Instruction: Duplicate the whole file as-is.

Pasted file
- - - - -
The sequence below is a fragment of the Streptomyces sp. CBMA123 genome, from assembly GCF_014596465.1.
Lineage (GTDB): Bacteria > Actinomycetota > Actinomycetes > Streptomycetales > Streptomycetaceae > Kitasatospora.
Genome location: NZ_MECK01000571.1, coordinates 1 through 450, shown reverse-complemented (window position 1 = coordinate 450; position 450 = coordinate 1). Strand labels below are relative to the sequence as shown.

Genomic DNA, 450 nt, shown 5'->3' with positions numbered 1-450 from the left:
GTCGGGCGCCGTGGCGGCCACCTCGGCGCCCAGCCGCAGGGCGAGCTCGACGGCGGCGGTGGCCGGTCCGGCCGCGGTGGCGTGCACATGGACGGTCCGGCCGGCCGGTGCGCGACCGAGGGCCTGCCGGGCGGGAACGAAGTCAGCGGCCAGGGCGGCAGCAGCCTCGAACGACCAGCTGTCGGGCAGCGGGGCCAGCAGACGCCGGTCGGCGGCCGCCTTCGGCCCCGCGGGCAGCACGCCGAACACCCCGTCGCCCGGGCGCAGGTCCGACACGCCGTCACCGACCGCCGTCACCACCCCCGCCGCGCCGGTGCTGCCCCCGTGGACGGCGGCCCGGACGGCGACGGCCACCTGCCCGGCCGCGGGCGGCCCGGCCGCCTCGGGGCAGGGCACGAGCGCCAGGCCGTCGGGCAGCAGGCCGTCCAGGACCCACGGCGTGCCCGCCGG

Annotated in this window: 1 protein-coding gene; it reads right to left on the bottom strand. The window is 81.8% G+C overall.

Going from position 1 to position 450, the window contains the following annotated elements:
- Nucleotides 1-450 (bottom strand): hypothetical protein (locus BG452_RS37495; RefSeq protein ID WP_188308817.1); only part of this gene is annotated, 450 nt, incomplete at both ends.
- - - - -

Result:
The sequence below is a fragment of the Streptomyces sp. CBMA123 genome, from assembly GCF_014596465.1.
Lineage (GTDB): Bacteria > Actinomycetota > Actinomycetes > Streptomycetales > Streptomycetaceae > Kitasatospora.
Genome location: NZ_MECK01000571.1, coordinates 1 through 450, shown reverse-complemented (window position 1 = coordinate 450; position 450 = coordinate 1). Strand labels below are relative to the sequence as shown.

Genomic DNA, 450 nt, shown 5'->3' with positions numbered 1-450 from the left:
GTCGGGCGCCGTGGCGGCCACCTCGGCGCCCAGCCGCAGGGCGAGCTCGACGGCGGCGGTGGCCGGTCCGGCCGCGGTGGCGTGCACATGGACGGTCCGGCCGGCCGGTGCGCGACCGAGGGCCTGCCGGGCGGGAACGAAGTCAGCGGCCAGGGCGGCAGCAGCCTCGAACGACCAGCTGTCGGGCAGCGGGGCCAGCAGACGCCGGTCGGCGGCCGCCTTCGGCCCCGCGGGCAGCACGCCGAACACCCCGTCGCCCGGGCGCAGGTCCGACACGCCGTCACCGACCGCCGTCACCACCCCCGCCGCGCCGGTGCTGCCCCCGTGGACGGCGGCCCGGACGGCGACGGCCACCTGCCCGGCCGCGGGCGGCCCGGCCGCCTCGGGGCAGGGCACGAGCGCCAGGCCGTCGGGCAGCAGGCCGTCCAGGACCCACGGCGTGCCCGCCGG

Annotated in this window: 1 protein-coding gene; it reads right to left on the bottom strand. The window is 81.8% G+C overall.

Going from position 1 to position 450, the window contains the following annotated elements:
- Nucleotides 1-450 (bottom strand): hypothetical protein (locus BG452_RS37495; RefSeq protein ID WP_188308817.1); only part of this gene is annotated, 450 nt, incomplete at both ends.